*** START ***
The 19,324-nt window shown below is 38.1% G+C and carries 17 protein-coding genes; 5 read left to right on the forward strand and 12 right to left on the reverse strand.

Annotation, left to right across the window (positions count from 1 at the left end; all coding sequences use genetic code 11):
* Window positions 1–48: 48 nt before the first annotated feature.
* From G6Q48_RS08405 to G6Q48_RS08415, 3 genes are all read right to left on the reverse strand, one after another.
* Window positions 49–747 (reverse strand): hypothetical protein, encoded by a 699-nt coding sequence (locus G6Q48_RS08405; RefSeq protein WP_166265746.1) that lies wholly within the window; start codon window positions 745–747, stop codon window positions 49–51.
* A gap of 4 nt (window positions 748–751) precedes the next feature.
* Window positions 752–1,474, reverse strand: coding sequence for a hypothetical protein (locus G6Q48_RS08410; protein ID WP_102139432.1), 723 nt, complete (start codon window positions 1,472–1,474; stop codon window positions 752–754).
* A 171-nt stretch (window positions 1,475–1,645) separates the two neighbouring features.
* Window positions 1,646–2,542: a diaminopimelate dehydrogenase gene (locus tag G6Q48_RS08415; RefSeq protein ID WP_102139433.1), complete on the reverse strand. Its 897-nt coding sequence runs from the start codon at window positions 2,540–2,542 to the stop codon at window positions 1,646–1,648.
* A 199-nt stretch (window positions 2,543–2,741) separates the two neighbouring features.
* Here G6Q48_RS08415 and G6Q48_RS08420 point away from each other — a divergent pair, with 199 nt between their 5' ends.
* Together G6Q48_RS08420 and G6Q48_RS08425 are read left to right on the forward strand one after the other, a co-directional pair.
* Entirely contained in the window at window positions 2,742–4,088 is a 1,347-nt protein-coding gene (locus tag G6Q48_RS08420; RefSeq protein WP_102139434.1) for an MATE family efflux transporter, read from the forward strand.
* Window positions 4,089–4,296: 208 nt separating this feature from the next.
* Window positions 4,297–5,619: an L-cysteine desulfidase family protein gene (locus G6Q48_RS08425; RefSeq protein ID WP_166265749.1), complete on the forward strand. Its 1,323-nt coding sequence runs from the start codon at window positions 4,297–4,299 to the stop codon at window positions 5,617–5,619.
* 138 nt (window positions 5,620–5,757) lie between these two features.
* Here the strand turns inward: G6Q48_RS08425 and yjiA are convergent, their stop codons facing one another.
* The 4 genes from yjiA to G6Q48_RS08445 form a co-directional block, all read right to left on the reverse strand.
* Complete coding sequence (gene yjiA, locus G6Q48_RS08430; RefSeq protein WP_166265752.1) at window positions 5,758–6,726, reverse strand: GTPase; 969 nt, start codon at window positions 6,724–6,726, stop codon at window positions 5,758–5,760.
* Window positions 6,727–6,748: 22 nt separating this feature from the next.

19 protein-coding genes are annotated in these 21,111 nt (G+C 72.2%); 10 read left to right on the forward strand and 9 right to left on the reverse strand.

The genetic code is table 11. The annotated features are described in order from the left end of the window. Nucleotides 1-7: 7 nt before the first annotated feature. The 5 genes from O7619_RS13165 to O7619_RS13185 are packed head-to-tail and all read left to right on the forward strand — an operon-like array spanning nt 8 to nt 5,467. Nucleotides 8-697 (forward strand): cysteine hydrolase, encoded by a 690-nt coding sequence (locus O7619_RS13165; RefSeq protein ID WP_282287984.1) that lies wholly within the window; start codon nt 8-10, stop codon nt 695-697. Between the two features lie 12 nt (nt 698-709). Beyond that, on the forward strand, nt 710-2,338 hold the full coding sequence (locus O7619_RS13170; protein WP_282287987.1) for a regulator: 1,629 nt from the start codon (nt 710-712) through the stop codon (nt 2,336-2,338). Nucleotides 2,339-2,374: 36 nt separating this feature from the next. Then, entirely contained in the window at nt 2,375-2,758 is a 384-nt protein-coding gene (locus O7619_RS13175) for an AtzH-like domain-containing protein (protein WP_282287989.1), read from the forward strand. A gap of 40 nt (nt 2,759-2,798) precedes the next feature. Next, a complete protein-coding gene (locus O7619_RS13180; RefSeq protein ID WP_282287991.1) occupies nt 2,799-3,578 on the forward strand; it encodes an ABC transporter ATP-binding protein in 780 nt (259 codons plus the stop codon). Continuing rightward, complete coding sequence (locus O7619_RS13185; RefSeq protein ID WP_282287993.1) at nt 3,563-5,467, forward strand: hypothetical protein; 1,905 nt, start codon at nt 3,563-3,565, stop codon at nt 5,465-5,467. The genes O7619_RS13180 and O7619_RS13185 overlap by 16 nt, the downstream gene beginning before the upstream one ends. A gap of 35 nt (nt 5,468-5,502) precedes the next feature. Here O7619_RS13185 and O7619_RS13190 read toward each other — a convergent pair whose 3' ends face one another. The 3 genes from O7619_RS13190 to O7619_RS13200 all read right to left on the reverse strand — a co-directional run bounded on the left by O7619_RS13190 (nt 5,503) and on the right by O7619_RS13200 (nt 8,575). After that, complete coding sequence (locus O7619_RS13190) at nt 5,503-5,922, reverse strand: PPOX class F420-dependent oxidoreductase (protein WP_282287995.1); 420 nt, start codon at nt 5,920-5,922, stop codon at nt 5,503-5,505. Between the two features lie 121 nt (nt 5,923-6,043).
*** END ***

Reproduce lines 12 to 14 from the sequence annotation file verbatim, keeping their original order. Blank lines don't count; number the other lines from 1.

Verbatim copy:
* Together G6Q48_RS08420 and G6Q48_RS08425 are read left to right on the forward strand one after the other, a co-directional pair.
* Entirely contained in the window at window positions 2,742–4,088 is a 1,347-nt protein-coding gene (locus tag G6Q48_RS08420; RefSeq protein WP_102139434.1) for an MATE family efflux transporter, read from the forward strand.
* Window positions 4,089–4,296: 208 nt separating this feature from the next.